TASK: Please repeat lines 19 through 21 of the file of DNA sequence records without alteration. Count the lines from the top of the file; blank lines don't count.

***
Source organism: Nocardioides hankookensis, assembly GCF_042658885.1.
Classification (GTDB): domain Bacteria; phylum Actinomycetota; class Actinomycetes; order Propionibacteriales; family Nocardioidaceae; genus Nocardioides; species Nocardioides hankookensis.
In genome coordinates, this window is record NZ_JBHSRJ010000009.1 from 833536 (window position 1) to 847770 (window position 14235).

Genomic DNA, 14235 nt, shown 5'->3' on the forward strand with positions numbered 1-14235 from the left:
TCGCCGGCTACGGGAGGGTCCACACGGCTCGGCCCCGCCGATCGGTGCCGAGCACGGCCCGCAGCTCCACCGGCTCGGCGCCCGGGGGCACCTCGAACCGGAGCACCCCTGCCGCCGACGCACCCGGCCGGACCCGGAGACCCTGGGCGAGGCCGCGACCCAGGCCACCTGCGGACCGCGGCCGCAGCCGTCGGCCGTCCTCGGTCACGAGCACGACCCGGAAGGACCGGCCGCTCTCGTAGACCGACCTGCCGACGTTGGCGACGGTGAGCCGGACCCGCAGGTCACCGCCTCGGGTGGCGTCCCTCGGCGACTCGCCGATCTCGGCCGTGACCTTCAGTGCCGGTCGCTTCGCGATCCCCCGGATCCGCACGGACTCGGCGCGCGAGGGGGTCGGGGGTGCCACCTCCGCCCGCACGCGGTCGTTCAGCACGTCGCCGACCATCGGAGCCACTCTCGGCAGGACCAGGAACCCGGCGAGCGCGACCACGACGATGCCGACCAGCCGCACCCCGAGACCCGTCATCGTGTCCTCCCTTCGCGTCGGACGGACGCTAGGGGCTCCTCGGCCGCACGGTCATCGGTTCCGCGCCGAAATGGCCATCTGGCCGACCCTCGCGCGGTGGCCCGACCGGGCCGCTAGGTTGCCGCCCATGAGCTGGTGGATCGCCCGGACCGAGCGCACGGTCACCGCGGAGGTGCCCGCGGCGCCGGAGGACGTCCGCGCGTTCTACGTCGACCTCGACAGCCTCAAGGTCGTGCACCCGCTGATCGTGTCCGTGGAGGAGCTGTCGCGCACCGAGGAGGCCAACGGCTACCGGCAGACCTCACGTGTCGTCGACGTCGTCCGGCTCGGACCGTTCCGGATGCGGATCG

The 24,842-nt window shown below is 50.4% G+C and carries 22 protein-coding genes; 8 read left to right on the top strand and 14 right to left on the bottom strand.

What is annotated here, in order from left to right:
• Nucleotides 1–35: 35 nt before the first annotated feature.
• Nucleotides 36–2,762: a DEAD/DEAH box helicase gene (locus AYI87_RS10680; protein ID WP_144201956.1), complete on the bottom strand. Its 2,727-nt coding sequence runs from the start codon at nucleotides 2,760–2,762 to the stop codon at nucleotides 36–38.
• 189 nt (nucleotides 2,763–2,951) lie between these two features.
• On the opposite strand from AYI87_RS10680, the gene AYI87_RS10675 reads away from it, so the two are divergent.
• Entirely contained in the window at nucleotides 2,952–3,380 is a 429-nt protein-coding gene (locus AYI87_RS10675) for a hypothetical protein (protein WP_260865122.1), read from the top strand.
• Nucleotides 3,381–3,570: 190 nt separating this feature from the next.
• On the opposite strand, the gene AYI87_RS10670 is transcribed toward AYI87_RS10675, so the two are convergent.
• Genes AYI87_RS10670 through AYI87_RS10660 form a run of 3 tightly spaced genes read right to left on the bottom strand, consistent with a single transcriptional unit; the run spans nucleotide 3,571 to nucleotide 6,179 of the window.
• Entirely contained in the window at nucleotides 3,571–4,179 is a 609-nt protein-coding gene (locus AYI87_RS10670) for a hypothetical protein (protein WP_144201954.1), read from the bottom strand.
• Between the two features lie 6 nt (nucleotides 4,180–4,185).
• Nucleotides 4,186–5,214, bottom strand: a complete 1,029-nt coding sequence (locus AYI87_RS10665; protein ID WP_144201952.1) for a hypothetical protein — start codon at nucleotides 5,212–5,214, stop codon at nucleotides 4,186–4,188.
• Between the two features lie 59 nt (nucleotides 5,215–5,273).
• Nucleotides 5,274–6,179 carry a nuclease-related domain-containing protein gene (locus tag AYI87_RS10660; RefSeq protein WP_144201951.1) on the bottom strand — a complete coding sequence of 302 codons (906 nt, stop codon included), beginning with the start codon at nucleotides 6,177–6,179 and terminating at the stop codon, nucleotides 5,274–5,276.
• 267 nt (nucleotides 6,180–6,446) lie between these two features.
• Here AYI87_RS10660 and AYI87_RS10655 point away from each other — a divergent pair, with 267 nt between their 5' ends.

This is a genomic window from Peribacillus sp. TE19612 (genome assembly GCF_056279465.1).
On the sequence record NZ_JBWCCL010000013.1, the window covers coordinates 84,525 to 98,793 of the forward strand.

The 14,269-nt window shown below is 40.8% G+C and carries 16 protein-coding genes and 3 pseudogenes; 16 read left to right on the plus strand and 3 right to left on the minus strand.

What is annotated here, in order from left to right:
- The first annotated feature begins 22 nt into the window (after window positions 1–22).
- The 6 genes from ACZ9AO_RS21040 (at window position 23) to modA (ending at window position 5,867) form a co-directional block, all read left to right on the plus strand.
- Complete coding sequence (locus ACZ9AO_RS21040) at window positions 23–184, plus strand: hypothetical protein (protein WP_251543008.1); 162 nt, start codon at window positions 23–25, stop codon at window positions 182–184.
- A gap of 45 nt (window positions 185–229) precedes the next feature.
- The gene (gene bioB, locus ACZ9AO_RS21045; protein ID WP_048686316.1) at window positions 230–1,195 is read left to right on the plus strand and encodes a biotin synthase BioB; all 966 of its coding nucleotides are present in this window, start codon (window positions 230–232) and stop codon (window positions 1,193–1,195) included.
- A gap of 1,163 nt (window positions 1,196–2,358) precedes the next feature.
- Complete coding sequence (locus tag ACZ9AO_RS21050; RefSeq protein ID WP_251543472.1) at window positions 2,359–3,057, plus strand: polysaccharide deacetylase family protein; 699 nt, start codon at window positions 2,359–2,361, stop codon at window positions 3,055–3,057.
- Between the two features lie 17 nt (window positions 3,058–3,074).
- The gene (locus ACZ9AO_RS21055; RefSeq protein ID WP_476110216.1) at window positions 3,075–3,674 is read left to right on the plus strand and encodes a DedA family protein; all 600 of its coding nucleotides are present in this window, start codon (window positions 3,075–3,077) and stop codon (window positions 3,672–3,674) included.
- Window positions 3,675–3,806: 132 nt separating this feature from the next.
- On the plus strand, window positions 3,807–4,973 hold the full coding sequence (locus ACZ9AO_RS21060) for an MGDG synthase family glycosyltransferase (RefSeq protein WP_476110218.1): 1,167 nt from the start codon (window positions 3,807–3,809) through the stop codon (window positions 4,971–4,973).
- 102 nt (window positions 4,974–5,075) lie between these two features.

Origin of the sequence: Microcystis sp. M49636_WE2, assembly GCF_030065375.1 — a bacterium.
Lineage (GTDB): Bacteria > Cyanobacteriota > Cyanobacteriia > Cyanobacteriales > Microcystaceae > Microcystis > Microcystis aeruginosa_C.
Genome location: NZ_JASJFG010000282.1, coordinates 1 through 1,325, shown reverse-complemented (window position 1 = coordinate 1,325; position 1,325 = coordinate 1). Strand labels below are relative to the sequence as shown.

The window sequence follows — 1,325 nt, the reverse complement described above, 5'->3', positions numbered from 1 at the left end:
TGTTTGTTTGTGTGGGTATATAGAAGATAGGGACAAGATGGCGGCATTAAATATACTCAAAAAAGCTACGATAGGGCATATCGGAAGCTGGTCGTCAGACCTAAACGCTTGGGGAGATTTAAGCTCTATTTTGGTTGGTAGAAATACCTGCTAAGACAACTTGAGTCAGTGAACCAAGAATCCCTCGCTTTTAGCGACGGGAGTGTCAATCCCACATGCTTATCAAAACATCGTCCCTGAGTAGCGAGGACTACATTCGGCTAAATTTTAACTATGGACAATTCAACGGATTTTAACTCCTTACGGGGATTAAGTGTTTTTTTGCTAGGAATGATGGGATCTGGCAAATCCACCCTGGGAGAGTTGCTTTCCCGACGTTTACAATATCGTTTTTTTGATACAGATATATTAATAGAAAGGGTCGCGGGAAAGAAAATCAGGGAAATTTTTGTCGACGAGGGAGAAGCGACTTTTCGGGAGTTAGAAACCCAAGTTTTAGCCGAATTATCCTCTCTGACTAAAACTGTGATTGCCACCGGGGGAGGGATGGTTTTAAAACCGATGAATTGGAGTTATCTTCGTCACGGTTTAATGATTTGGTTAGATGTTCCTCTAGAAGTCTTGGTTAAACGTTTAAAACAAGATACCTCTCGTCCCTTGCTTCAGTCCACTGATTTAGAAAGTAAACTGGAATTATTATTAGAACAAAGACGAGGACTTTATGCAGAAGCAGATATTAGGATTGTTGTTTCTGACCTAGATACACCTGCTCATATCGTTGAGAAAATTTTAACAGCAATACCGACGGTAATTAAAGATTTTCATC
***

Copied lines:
• Between the two features lie 59 nt (nucleotides 5,215–5,273).
• Nucleotides 5,274–6,179 carry a nuclease-related domain-containing protein gene (locus tag AYI87_RS10660; RefSeq protein WP_144201951.1) on the bottom strand — a complete coding sequence of 302 codons (906 nt, stop codon included), beginning with the start codon at nucleotides 6,177–6,179 and terminating at the stop codon, nucleotides 5,274–5,276.
• 267 nt (nucleotides 6,180–6,446) lie between these two features.